Mentoring Our Future
In 1977 a Chef named Louis Szathmary worked hard to convince the US Department of Labor to change the status of a chef from Service to Professional, Tech & Management. With this, certification and apprenticeship programs were created. Chef Louis also coined one of my favorite quotes "I have always felt one of the most important things in life, was to give my acquired knowledge to the next generation". This statement should ring true with all professions.
When I started in this business, I had my own mentors that helped to guide and shape me for success. These folks are people that I will never forget, and I appreciate everything they had done for my career. I had these people in the past that cared about my successes, so it makes perfect sense to assist others that want to seriously pursue a career in Culinary Arts.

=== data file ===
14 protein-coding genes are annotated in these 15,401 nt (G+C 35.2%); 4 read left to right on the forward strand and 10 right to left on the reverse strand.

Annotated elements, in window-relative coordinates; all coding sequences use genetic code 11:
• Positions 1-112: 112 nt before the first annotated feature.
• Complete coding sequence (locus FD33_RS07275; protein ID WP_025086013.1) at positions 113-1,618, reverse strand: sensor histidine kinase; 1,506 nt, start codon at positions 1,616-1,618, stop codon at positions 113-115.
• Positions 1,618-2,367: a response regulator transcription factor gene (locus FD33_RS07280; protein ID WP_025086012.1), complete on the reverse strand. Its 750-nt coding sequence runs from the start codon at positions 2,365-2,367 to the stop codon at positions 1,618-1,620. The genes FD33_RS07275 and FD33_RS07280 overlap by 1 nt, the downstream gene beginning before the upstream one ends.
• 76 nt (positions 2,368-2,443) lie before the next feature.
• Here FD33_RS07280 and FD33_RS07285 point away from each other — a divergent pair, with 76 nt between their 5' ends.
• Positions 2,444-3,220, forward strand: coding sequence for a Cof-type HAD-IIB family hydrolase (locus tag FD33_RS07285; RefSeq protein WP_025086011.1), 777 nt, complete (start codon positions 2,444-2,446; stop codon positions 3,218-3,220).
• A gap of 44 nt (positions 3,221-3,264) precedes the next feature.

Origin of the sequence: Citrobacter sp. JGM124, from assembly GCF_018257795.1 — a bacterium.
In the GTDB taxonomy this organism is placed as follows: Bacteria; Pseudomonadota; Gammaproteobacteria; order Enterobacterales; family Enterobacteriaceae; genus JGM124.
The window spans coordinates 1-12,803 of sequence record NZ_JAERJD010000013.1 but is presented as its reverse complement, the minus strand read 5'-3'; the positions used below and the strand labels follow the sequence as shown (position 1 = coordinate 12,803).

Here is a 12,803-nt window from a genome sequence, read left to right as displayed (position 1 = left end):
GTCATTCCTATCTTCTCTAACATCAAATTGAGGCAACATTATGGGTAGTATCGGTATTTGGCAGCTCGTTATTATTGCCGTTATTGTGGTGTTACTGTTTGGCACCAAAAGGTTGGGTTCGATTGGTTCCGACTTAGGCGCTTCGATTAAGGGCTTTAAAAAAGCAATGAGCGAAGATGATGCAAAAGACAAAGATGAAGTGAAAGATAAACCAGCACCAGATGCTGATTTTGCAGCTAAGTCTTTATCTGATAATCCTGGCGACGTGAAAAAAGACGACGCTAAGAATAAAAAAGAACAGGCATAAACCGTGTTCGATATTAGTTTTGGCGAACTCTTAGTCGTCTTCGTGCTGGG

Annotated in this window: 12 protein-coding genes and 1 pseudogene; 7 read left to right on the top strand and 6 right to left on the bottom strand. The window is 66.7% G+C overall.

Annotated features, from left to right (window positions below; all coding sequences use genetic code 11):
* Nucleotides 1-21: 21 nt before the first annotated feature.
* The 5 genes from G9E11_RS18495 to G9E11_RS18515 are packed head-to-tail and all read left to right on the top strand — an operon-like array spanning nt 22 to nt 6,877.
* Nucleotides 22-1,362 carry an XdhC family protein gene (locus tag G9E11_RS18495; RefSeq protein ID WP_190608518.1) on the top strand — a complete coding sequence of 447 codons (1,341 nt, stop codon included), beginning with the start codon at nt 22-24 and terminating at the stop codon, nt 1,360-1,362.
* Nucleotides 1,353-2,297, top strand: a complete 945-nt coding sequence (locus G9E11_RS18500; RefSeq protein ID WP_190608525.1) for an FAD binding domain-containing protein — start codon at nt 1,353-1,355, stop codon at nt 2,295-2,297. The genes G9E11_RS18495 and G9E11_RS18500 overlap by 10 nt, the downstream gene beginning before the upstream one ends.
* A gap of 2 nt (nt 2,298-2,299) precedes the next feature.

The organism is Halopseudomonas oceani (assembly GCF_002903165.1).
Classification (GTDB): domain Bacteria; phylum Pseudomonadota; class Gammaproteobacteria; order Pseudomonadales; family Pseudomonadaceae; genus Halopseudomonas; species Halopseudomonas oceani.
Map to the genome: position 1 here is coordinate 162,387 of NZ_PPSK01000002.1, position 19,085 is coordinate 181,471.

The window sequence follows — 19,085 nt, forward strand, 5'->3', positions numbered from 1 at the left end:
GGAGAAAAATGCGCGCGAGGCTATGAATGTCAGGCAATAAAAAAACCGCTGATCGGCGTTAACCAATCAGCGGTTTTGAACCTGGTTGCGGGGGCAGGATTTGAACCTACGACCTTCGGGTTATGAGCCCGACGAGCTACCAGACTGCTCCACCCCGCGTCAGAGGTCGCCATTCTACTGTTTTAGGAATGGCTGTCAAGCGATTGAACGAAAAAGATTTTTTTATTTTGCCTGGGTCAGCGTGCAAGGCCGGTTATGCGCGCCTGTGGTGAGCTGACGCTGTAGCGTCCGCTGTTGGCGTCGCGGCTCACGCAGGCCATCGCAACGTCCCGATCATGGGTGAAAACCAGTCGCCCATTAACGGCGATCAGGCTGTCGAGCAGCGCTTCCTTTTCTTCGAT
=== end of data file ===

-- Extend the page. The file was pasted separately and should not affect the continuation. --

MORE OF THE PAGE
In the past we have done internships with ConVal High School. Some of these students moved on to Johnson and Wales, Culinary Institute of America and Orlando Culinary Academy. One student actually had the opportunity to work with a couple of Certified Master Chefs. Currently we have a student from the Culinary Institute of America doing her internship at RiverMead.
What these internships do, is to give the students practical skills, obtain proper work ethic, inspire a passion for food, incite excitement, understand proper technique, etc. in a real working kitchen. They can apply principles learned at school to actual experiences so it makes more sense to them.
Mentoring future chefs, is not just about having an extra pair of hands in the kitchen, but to inspire. Mentoring culinary students who really want this as a career is vital, especially with current declining workforce in the food service industry. Who knows, these folks may be future employees someday!